This article, co-authored with Usman Sheikh, a London-based immigration lawyer and Director of Ansar, offers practical advice for anyone planning to settle in the UK.
You may be planning to move to the UK for work or study, or perhaps for family reasons. As well as preparing for the immediate reason for your move, you will want to think about your wider integration into society. While this may seem primarily a cultural issue, law also plays an important role. Bear in mind that until now the legal requirements have only applied to non-EU nationals, but in the new post-Brexit immigration system from January 2021, these requirements will also apply to EU nationals.
You will generally need to speak English and work from the outset
The ability to speak English is an important part of integration and there is an English language requirement in most visa categories. You may meet this requirement automatically if you come from an English speaking country. If not, you will need to pass a language test at a designated test centre.
Work is another important part of integration, both through the social interactions that it provides and also through the contribution to economic activity that it achieves. There is a requirement to work in most visa categories, whether as an explicit condition of your visa, or through a restriction on your access to public funds.
Even at this early stage, you may be able to vote
Depending on your country of origin, you may also have the opportunity to participate in the UK’s political life by voting in elections. For example, some Commonwealth citizens can vote in general elections; and EU nationals can vote in local government and mayoral elections.
Over time, you will also need to learn about British history and culture
You will generally need to wait at least five years before you can apply for permission to stay in the UK permanently. One benefit of this long period of time is that you will have the opportunity to reach a good level of English and to learn about life in the UK more fully, which you will need for your permission to stay in the UK permanently.
Cultural sensitivity will help you to integrate
Culture is much more than writers and artists, theatre, films and architecture. Culture is also the shared ways that people think, behave and communicate within a country, region or indeed any group. This tends to come from people’s deep-rooted values and beliefs so understanding what really matters to British people and being able to tune in and adapt to these potential differences will help you to form good relationships and get things done more easily. Bear in mind that cultural norms will vary somewhat depending on where in the UK you are. Be ready to share and answer questions about your home culture to help your local colleagues and community to understand what matters to you.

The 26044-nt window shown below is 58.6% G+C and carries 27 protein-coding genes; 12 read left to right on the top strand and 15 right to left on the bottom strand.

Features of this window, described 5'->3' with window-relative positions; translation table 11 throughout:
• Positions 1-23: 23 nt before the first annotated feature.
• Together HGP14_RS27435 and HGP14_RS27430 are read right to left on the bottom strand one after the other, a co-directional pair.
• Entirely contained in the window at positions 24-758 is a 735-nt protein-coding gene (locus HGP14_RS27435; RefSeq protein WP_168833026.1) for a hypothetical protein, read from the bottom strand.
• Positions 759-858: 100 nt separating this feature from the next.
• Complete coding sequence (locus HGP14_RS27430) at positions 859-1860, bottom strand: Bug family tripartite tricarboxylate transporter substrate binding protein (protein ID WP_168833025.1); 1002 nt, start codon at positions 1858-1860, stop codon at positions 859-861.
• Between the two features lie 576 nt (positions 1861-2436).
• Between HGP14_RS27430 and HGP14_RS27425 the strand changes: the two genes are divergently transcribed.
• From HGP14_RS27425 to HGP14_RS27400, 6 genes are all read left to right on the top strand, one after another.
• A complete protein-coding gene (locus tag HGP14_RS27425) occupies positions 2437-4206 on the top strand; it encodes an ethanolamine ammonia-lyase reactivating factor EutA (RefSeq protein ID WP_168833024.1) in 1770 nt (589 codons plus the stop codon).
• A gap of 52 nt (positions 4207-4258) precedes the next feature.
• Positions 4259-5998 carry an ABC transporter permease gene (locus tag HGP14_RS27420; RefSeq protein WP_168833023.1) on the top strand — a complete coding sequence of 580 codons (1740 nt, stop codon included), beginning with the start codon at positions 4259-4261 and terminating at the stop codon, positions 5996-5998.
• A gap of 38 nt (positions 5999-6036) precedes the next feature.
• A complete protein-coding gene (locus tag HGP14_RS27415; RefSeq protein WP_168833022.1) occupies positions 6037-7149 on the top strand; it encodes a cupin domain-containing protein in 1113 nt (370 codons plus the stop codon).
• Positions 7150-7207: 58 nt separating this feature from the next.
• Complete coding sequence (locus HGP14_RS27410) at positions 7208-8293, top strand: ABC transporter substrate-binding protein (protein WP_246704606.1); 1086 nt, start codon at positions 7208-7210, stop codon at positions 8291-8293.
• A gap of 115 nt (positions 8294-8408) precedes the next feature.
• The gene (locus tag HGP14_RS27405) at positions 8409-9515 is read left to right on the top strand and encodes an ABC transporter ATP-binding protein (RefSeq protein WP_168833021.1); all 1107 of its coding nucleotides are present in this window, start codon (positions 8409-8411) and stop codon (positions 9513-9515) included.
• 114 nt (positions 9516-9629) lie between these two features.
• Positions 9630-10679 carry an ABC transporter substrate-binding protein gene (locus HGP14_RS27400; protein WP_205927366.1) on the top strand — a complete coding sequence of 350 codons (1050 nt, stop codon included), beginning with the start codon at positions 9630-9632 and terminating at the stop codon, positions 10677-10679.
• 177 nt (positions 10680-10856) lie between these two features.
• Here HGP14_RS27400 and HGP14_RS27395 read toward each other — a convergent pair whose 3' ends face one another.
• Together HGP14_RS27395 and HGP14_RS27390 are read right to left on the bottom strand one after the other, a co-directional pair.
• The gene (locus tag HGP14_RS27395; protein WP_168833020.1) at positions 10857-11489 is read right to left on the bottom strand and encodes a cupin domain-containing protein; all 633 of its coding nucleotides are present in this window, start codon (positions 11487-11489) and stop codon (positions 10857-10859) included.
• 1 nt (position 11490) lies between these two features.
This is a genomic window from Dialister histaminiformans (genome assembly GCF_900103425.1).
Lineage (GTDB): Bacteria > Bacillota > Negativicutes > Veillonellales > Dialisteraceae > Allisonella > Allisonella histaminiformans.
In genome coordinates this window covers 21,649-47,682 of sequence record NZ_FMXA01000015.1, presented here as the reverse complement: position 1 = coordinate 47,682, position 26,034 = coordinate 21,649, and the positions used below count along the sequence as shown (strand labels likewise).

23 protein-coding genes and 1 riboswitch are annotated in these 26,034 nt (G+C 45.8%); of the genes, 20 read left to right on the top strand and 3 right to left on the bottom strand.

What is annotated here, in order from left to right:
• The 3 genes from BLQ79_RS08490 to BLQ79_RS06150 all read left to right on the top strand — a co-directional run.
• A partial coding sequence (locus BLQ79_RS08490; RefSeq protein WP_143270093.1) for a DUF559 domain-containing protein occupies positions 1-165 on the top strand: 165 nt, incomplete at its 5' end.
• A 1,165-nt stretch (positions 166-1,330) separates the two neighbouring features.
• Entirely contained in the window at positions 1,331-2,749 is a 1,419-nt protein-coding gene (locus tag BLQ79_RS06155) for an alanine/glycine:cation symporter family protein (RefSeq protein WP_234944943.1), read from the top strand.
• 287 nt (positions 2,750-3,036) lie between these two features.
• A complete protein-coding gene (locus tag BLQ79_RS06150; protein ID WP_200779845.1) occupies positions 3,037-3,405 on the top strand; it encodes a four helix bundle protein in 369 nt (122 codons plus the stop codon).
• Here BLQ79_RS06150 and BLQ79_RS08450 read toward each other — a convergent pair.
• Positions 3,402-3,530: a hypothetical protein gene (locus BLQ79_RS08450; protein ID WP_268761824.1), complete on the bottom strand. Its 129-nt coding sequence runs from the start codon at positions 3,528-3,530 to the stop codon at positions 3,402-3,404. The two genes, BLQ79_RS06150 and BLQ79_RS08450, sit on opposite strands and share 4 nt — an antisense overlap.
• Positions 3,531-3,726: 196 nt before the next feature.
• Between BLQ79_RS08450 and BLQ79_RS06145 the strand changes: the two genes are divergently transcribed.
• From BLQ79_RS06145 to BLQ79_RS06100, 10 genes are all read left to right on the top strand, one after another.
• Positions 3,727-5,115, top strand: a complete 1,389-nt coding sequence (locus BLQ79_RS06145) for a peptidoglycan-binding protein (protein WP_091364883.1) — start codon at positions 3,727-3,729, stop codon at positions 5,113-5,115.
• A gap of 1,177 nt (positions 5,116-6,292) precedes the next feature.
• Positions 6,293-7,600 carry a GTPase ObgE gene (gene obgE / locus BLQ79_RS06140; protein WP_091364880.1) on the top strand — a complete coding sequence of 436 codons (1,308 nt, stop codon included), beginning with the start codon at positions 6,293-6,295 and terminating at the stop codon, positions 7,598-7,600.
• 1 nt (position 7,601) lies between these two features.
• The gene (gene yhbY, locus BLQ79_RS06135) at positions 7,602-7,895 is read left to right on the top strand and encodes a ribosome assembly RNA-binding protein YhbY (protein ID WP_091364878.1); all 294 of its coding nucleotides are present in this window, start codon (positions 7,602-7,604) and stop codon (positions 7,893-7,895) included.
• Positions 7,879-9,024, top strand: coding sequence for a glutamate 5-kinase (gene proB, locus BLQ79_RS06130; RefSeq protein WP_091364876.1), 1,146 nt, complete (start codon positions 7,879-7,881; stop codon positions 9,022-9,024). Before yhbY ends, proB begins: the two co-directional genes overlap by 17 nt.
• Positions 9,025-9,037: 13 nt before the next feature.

The unwritten rules of living in the UK
Culture is sometimes described as ‘the way we do things around here’: those unwritten rules that can be hard to navigate when you have recently arrived in a new country. Obvious ‘rules’ in the UK include things like queuing, standing on the right on an escalator or making sure you say ‘sorry’, ‘please’ and ‘thank you’ much more often than you might at home. Also consider how much and who you need to tip, expectations of punctuality, greetings and forms of address and of course, the importance of taking your turn to buy a round if you are having drinks in the pub with friends or colleagues.
Learn to crack the code
Speaking good English is crucial for integration but not enough on its own if you haven’t cracked the British communication code. Learning to interpret what people really mean or what they are not telling you is important in any culture but particularly in British where understatement, self-deprecation and irony are highly valued. Humour is used in business as well as social settings and it’s not always easy to know if someone is joking or not. British communication is typically understated so close physical contact, loud voices and public displays of emotion are best avoided.
Although perhaps not strictly speaking essential, building relationships is an important part of integration into a new society. Whether at work or in your local community, getting on well with people will help things to go smoothly and make life richer. Relationship-building in the UK is a slow process and privacy is important so avoid big gestures or invitations but instead take time to make small talk – comment on the weather, find common interests or share a grumble about things not working. Avoid talking about money or politics and don’t talk too much about your own successes.
You will need to physically commit to the UK
Clearly, you cannot integrate into British society if you do not spend time here. If you want to become a British citizen, you will need to show that you have lived in the UK for a sufficient period of time each year. You will also need to intend to continue living in the UK.
But not everyone can stay here permanently
Some visa categories are only for temporary residency in the UK. Even if you are in a category which can in principle lead to permanent residency, the courts have made it clear that until you have permanent residency, your stay in the UK is ‘precarious’. So you should be aware that you may ultimately be unable to stay here permanently. Clearly, this may create some challenges for your integration in the UK.
Integration is complicated, but important
The government says: “Although integration is difficult to define, its absence can be all too apparent”. Hopefully, this article will help you to define integration, to understand some of its challenges and encourage you to try to overcome them in order to achieve integration.
Further support through training and coaching can also support your transition.